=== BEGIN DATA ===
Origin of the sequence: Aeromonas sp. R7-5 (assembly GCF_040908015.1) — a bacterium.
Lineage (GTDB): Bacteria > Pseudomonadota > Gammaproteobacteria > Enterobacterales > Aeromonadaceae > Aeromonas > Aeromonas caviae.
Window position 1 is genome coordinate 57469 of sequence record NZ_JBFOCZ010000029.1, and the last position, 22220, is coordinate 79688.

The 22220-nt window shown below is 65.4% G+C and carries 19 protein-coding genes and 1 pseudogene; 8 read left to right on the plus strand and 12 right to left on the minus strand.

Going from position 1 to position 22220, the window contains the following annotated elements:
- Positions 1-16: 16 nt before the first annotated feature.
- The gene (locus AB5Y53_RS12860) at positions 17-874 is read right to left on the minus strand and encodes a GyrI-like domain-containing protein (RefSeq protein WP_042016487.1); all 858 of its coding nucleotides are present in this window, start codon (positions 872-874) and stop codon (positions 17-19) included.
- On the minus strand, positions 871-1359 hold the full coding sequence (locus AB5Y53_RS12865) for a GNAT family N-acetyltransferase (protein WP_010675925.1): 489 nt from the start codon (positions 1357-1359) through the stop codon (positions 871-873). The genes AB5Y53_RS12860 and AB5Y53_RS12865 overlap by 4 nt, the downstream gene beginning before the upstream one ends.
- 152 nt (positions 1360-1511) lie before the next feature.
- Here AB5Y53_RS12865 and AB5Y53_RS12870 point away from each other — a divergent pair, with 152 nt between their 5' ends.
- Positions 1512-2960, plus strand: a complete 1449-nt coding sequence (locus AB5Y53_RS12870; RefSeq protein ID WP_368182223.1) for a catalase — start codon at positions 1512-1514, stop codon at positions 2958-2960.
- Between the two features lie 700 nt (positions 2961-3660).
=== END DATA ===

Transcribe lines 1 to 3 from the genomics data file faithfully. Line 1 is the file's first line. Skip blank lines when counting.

Origin of the sequence: Aeromonas sp. R7-5 (assembly GCF_040908015.1) — a bacterium.
Lineage (GTDB): Bacteria > Pseudomonadota > Gammaproteobacteria > Enterobacterales > Aeromonadaceae > Aeromonas > Aeromonas caviae.
Window position 1 is genome coordinate 57469 of sequence record NZ_JBFOCZ010000029.1, and the last position, 22220, is coordinate 79688.